acknowledged as one of the most significant turning points in the history of English football. The result was the total transformation of British stadia, paid for in large part by tax-payers' money, with terraces at grounds in the top two divisions closed by May 1994, and new safety regulations and regimes put in place at every stadium.
WHAT HAS HAPPENED SINCE 1989?
The controversy over the disaster has not subsided: Thatcher's Press Secretary, Bernard Ingham, has frequently repeated the allegations made by the 'Sun', as did Brian Clough (Nottingham Forest manager on the day of the disaster) some five years later; a boycott of the 'Sun' on Merseyside (that still goes on to this day) has cost its parent company News International tens of millions of pounds in lost revenue;
new Government enquiries were ordered to see if there was a case for criminal prosecutions (undertaken by Lord Justice Stuart-Smith); television documentaries and academics have alleged a systematic police cover-up (written evidence from junior officers to the Taylor enquiry was altered by superiors, for instance); and until 1999, Sheffield Wednesday refused to erect a memorial at the ground to the victims (leading to Liverpool fans boycotting Hillsborough in season 1998-99). Finally, in 2000, families of the victims brought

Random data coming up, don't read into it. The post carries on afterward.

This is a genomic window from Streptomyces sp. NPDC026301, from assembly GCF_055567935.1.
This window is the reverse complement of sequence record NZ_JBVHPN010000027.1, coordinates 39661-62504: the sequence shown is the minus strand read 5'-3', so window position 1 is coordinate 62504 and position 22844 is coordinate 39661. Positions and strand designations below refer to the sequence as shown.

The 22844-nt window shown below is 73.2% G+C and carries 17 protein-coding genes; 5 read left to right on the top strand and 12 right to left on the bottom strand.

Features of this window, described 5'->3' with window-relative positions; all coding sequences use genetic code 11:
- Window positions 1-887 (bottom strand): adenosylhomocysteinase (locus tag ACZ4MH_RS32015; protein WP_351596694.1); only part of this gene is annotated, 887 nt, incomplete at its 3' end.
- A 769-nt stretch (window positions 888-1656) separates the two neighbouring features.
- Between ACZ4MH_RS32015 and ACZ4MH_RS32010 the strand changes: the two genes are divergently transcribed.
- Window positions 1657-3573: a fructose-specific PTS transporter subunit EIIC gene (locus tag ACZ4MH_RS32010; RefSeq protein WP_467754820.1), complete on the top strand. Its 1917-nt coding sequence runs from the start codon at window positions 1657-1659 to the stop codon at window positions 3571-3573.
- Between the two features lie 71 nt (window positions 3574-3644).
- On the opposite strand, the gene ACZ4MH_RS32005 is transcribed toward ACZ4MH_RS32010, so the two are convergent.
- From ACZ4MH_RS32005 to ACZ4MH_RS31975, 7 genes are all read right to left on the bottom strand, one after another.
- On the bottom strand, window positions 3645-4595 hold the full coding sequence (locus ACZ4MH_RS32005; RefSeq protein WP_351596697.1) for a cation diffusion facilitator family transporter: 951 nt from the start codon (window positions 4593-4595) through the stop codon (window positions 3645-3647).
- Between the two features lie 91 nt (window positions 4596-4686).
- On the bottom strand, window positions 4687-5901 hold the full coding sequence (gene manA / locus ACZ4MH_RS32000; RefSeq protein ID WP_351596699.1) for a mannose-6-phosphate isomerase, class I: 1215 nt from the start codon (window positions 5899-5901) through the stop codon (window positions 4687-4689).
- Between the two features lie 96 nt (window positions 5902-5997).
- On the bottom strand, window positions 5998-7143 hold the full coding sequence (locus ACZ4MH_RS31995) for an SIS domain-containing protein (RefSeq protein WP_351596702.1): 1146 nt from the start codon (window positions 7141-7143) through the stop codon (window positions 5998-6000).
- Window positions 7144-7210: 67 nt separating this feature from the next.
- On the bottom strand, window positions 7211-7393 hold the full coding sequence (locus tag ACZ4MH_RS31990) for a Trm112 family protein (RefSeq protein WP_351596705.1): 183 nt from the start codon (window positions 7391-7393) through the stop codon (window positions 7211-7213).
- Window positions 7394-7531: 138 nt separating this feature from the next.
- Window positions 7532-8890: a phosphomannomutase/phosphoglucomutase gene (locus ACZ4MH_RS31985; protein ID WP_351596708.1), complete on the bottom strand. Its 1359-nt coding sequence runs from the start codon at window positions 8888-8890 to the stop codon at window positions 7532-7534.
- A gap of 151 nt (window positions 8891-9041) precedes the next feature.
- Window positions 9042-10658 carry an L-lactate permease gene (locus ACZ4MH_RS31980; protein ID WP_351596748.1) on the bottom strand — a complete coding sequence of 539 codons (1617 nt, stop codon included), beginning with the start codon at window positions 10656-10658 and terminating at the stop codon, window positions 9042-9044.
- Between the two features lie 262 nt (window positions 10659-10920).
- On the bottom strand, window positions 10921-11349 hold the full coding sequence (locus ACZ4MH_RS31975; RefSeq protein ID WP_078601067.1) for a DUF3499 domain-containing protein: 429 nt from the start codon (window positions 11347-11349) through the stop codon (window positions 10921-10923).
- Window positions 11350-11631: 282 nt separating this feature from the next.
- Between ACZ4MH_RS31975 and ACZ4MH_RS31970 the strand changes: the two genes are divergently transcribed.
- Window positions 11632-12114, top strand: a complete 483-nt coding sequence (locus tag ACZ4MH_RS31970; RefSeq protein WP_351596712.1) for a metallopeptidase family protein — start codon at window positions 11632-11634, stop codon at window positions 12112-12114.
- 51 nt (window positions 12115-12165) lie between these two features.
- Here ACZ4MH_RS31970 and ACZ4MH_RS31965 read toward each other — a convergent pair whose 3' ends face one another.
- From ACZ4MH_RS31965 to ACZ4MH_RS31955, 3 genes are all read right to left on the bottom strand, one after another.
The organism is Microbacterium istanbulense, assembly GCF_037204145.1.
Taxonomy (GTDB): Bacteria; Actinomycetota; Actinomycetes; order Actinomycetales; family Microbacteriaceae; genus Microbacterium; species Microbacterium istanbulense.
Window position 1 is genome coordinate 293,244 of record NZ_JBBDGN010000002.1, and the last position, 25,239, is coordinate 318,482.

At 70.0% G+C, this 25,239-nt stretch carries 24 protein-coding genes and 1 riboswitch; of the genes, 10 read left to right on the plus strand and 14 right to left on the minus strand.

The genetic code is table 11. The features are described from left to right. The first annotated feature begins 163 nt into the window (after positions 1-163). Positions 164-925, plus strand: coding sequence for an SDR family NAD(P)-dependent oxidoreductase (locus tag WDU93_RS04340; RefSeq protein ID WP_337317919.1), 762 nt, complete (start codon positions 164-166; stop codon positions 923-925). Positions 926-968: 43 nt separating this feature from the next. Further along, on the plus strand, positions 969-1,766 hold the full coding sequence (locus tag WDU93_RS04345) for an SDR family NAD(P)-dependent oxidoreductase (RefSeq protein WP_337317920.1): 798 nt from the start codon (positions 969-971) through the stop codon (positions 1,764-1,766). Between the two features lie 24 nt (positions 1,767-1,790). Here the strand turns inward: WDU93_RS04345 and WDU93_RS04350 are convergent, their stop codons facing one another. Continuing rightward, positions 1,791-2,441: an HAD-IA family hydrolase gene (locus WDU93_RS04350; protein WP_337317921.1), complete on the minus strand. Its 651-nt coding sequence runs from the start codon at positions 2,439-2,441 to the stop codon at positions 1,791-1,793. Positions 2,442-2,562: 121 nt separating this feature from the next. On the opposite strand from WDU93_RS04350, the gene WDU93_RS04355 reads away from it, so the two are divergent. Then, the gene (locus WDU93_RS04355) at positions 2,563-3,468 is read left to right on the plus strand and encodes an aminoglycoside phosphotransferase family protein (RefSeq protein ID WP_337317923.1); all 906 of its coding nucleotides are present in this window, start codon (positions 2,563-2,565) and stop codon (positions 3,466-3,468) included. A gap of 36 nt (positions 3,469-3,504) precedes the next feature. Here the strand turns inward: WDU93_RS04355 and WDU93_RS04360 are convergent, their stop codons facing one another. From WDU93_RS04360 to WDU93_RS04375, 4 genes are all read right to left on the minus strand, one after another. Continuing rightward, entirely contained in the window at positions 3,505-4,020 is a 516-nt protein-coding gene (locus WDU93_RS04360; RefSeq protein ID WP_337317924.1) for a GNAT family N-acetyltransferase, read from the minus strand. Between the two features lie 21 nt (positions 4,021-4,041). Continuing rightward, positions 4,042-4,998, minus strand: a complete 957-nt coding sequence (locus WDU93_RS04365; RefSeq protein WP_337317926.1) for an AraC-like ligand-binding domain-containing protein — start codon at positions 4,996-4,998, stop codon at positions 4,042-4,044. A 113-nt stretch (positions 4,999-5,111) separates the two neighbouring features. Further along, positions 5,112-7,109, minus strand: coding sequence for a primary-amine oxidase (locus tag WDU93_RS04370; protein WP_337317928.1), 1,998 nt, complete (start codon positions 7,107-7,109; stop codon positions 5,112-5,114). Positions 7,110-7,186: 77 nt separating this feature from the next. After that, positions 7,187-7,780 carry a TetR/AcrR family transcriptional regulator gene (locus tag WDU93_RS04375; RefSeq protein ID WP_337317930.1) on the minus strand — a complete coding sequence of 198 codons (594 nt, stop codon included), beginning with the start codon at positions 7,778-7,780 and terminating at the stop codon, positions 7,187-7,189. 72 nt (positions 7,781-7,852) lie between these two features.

a private, civil prosecution against Duckinfield and his deputy Bernard Murray, for manslaughter.Murray was acquitted, but the jury were unable to reach a verdict in the case of Duckinfield, and the judge prevented a re-trial. Nonetheless, the Hillsborough Justice campaign remain determined to pursue the truth of what happened that day. Over a decade later, Hillsborough remains a highly controversial issue, with its effects most obvious at every stadium in the country.
Wear your badge with Pride.
Justice For the 96.http://www.contrast.org/hillsborough/home.shtm